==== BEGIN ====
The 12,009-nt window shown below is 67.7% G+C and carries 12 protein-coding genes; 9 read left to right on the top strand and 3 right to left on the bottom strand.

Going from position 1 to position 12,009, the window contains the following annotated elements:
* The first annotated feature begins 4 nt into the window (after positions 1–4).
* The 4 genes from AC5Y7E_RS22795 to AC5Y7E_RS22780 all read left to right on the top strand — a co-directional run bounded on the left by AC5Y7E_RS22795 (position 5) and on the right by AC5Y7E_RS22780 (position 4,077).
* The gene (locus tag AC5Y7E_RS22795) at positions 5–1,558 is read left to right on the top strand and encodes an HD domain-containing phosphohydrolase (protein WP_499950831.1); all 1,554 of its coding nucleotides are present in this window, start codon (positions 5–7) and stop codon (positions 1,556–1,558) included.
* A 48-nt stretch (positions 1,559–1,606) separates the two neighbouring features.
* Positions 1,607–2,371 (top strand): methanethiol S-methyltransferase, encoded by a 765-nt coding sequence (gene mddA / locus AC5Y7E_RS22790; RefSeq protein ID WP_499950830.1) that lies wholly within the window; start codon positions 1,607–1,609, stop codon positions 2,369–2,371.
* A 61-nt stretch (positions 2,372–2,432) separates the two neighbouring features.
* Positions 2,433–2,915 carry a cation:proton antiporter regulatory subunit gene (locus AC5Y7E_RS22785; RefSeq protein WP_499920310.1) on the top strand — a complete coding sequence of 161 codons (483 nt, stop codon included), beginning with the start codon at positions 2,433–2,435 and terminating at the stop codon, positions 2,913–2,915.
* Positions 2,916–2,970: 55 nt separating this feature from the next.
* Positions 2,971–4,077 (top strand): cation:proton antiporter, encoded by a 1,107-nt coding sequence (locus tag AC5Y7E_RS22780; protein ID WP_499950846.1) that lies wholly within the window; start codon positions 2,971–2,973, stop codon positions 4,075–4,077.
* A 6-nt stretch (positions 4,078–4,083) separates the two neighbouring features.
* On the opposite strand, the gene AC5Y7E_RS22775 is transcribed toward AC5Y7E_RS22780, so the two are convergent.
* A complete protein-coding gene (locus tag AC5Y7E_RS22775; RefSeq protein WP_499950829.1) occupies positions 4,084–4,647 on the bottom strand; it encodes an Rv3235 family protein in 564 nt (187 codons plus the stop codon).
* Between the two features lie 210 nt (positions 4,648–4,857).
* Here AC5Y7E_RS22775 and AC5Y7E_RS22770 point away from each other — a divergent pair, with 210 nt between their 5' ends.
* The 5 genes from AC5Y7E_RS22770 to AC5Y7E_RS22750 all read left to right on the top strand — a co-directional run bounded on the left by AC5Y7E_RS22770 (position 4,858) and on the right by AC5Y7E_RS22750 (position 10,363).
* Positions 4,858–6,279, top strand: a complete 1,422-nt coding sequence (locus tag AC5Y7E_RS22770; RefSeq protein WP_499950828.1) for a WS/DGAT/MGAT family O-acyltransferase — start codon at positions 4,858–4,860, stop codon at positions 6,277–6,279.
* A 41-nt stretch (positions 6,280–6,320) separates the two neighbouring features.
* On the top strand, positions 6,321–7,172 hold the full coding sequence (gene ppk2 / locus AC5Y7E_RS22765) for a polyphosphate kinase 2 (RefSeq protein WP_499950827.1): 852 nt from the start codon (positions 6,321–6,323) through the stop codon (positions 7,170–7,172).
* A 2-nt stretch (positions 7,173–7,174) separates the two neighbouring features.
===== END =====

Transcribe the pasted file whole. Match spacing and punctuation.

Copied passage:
The 12,009-nt window shown below is 67.7% G+C and carries 12 protein-coding genes; 9 read left to right on the top strand and 3 right to left on the bottom strand.

Going from position 1 to position 12,009, the window contains the following annotated elements:
* The first annotated feature begins 4 nt into the window (after positions 1–4).
* The 4 genes from AC5Y7E_RS22795 to AC5Y7E_RS22780 all read left to right on the top strand — a co-directional run bounded on the left by AC5Y7E_RS22795 (position 5) and on the right by AC5Y7E_RS22780 (position 4,077).
* The gene (locus tag AC5Y7E_RS22795) at positions 5–1,558 is read left to right on the top strand and encodes an HD domain-containing phosphohydrolase (protein WP_499950831.1); all 1,554 of its coding nucleotides are present in this window, start codon (positions 5–7) and stop codon (positions 1,556–1,558) included.
* A 48-nt stretch (positions 1,559–1,606) separates the two neighbouring features.
* Positions 1,607–2,371 (top strand): methanethiol S-methyltransferase, encoded by a 765-nt coding sequence (gene mddA / locus AC5Y7E_RS22790; RefSeq protein ID WP_499950830.1) that lies wholly within the window; start codon positions 1,607–1,609, stop codon positions 2,369–2,371.
* A 61-nt stretch (positions 2,372–2,432) separates the two neighbouring features.
* Positions 2,433–2,915 carry a cation:proton antiporter regulatory subunit gene (locus AC5Y7E_RS22785; RefSeq protein WP_499920310.1) on the top strand — a complete coding sequence of 161 codons (483 nt, stop codon included), beginning with the start codon at positions 2,433–2,435 and terminating at the stop codon, positions 2,913–2,915.
* Positions 2,916–2,970: 55 nt separating this feature from the next.
* Positions 2,971–4,077 (top strand): cation:proton antiporter, encoded by a 1,107-nt coding sequence (locus tag AC5Y7E_RS22780; protein ID WP_499950846.1) that lies wholly within the window; start codon positions 2,971–2,973, stop codon positions 4,075–4,077.
* A 6-nt stretch (positions 4,078–4,083) separates the two neighbouring features.
* On the opposite strand, the gene AC5Y7E_RS22775 is transcribed toward AC5Y7E_RS22780, so the two are convergent.
* A complete protein-coding gene (locus tag AC5Y7E_RS22775; RefSeq protein WP_499950829.1) occupies positions 4,084–4,647 on the bottom strand; it encodes an Rv3235 family protein in 564 nt (187 codons plus the stop codon).
* Between the two features lie 210 nt (positions 4,648–4,857).
* Here AC5Y7E_RS22775 and AC5Y7E_RS22770 point away from each other — a divergent pair, with 210 nt between their 5' ends.
* The 5 genes from AC5Y7E_RS22770 to AC5Y7E_RS22750 all read left to right on the top strand — a co-directional run bounded on the left by AC5Y7E_RS22770 (position 4,858) and on the right by AC5Y7E_RS22750 (position 10,363).
* Positions 4,858–6,279, top strand: a complete 1,422-nt coding sequence (locus tag AC5Y7E_RS22770; RefSeq protein WP_499950828.1) for a WS/DGAT/MGAT family O-acyltransferase — start codon at positions 4,858–4,860, stop codon at positions 6,277–6,279.
* A 41-nt stretch (positions 6,280–6,320) separates the two neighbouring features.
* On the top strand, positions 6,321–7,172 hold the full coding sequence (gene ppk2 / locus AC5Y7E_RS22765) for a polyphosphate kinase 2 (RefSeq protein WP_499950827.1): 852 nt from the start codon (positions 6,321–6,323) through the stop codon (positions 7,170–7,172).
* A 2-nt stretch (positions 7,173–7,174) separates the two neighbouring features.